• I'm not sure how you can look at this game and say with any confidence that Howie Roseman should be the guy masterminding a critical 2022 NFL Draft for the Eagles, let alone steering the entire franchise moving forward. Even if you can set aside the high-profile misses and the guys they could or should have had instead, there are few places outside of the offensive line that you could point to as real strengths for this group. When they've gone light on investment, as they have at the linebacker position, you can see it showing up on the field. Where they've invested heavily, as they have at wide receiver and when they did selecting a second-round QB with a supposed franchise guy on a mega-contract, they've struck out almost as hard.
Sit here and ask yourself this — which Eagles position groups do you feel are set up for long-term success? Perhaps if you squint at wide receiver and assume they can get a true No. 2 between DeVonta Smith and Quez Watkins, you believe they can get there, but as we saw Sunday, they can only be as valuable as a quarterback allow them to be. There are standout individual players, sure, but nothing resembling a coherent and competent vision from a teambuilding perspective.
It seems highly unlikely that they're going to make managerial changes this offseason, but it feels past time for changes at the top. Don't hold your breath.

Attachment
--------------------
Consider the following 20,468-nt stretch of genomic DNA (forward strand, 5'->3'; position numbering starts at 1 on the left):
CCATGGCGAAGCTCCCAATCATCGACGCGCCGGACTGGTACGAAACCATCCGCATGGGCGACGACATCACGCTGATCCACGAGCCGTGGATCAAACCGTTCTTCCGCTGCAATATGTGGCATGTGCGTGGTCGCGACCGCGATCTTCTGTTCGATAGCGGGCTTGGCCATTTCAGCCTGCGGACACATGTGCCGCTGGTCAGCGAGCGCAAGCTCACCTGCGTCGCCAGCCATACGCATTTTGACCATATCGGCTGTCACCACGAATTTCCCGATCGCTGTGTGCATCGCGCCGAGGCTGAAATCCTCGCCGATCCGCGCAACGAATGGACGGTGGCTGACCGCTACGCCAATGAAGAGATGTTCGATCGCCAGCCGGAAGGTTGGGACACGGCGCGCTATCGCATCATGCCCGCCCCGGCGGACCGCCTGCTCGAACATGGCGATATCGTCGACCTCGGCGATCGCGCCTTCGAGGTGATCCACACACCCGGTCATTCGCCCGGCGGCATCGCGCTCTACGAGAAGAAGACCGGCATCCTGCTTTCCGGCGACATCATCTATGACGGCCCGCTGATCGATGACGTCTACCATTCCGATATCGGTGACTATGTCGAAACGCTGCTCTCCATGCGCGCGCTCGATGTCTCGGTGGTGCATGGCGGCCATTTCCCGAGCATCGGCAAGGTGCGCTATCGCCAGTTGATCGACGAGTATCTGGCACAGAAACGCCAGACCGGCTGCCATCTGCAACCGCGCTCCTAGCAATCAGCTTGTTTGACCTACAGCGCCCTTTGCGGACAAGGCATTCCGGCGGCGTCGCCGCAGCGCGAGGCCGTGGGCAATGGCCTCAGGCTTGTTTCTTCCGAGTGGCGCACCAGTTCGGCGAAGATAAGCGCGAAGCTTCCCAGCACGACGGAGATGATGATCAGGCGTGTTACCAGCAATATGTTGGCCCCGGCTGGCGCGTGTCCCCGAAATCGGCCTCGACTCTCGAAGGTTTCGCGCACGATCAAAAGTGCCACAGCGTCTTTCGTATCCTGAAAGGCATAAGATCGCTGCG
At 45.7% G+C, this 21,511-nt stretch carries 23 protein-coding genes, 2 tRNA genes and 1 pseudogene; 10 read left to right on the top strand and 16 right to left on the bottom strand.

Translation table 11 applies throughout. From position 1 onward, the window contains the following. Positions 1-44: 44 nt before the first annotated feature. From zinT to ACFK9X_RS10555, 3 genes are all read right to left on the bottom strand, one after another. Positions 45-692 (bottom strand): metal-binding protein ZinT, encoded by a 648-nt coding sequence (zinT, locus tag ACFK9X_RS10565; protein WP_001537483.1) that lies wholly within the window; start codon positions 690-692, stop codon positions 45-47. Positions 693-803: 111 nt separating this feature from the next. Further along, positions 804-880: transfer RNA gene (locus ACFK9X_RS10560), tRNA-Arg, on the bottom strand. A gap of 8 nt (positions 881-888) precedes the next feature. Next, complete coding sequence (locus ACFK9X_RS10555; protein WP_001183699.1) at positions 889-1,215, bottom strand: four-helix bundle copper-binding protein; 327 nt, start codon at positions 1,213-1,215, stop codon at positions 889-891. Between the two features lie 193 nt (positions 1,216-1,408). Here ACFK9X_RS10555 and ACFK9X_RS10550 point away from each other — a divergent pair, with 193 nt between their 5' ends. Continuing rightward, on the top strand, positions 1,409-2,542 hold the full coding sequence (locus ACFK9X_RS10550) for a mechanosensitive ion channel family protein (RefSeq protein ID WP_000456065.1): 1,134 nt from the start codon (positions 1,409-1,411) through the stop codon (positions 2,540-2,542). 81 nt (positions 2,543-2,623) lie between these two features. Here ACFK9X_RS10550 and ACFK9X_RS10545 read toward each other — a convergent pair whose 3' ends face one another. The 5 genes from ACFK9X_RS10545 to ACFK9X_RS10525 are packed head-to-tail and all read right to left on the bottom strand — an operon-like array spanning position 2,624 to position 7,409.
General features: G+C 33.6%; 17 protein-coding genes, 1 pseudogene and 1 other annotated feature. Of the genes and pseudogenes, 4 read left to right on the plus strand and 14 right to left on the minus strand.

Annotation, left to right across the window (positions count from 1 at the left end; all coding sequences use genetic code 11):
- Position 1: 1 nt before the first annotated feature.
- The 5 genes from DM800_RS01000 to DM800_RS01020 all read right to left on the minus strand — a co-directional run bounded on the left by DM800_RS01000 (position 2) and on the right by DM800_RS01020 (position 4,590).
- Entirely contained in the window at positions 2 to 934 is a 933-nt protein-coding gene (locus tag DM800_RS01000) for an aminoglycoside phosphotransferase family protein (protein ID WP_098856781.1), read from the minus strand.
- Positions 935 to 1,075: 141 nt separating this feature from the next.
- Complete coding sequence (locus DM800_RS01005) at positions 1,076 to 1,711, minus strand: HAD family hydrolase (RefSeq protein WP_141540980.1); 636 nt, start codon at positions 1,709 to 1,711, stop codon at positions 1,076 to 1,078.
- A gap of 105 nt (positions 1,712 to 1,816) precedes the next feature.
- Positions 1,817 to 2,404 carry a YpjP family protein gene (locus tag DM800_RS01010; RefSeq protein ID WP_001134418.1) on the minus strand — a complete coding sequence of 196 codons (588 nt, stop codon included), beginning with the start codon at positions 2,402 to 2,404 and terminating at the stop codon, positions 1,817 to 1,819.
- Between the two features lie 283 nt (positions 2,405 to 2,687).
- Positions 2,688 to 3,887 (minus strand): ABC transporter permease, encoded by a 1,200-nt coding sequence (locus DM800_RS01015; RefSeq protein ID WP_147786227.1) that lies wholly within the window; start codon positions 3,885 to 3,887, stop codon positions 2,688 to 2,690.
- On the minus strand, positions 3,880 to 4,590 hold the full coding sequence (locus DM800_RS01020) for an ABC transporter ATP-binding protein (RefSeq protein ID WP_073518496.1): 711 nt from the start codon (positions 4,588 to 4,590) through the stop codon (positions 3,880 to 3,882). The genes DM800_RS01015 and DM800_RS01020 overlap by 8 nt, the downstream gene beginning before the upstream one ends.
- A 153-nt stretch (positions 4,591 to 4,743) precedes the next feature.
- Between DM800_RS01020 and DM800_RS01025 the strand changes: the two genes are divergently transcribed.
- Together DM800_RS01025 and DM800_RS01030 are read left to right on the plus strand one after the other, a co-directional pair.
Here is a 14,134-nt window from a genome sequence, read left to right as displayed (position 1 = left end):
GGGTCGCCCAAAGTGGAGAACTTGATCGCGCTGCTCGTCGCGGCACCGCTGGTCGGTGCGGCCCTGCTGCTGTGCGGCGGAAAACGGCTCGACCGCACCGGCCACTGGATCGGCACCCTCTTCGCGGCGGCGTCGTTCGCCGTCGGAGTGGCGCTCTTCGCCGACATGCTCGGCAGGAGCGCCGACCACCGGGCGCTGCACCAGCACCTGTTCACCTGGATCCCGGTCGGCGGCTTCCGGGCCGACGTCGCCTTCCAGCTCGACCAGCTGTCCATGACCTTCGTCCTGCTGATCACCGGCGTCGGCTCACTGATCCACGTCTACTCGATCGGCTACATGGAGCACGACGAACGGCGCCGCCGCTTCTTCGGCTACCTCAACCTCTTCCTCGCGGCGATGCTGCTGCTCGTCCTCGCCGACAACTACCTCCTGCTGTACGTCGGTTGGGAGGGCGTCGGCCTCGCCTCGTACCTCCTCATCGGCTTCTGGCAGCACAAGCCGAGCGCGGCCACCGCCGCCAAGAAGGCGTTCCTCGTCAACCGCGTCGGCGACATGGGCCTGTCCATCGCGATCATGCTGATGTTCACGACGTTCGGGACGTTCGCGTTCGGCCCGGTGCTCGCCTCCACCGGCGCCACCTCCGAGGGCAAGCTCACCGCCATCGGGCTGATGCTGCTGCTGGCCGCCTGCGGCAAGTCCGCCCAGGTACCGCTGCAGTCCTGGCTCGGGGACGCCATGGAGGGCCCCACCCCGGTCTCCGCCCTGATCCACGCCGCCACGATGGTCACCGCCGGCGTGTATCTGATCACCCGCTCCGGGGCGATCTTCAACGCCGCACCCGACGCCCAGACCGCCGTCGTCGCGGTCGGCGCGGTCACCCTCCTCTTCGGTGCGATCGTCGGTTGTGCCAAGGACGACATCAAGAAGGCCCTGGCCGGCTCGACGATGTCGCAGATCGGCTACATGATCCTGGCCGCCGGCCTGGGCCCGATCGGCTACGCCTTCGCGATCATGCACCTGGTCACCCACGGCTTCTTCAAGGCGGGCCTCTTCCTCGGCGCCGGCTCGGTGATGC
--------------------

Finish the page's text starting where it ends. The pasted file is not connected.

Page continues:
• Nobody cares if he was a first-round pick, there's a clear case for this to be Jalen Reagor's last game as a member of the organization. Even letting him get on the flight home to Philadelphia feels like a luxury he shouldn't be afforded. There isn't a single thing he has done well since arriving in Philadelphia — his speed hasn't shown up on special teams, as a wideout, or a gadget player in the backfield, he doesn't finish plays when he's not the guy getting the ball, he makes frequent mistakes when he's back deep as a return man, there is nothing tangible he brings to the table. He is simply not a winning player, and the Eagles would be better off making him someone else's problem and looking for reinforcements at the position. Snaps are being wasted on him, and Jason Huntley came out of cold storage in the final week of the season to put together a better kick return game than he has had at any point during the last two years.
Why the hell would you bother with this guy? What he lacks in production he doubles down on with brutal football intelligence. And he's not the only guy for whom that is the case. The Eagles stood across from a team with physical talent and intelligence vastly exceeding their own, and the end result was a fair reflection of that dynamic. He'll probably sneak a highlight of his punt return from early in the fourth quarter onto social media, too, as if that overrode the rest of the B.S.
Send him and Derek Barnett to the furthest corner of the football universe, far away from this team.
• Wonder if Miles Sanders thinks it would be okay to boo this performance.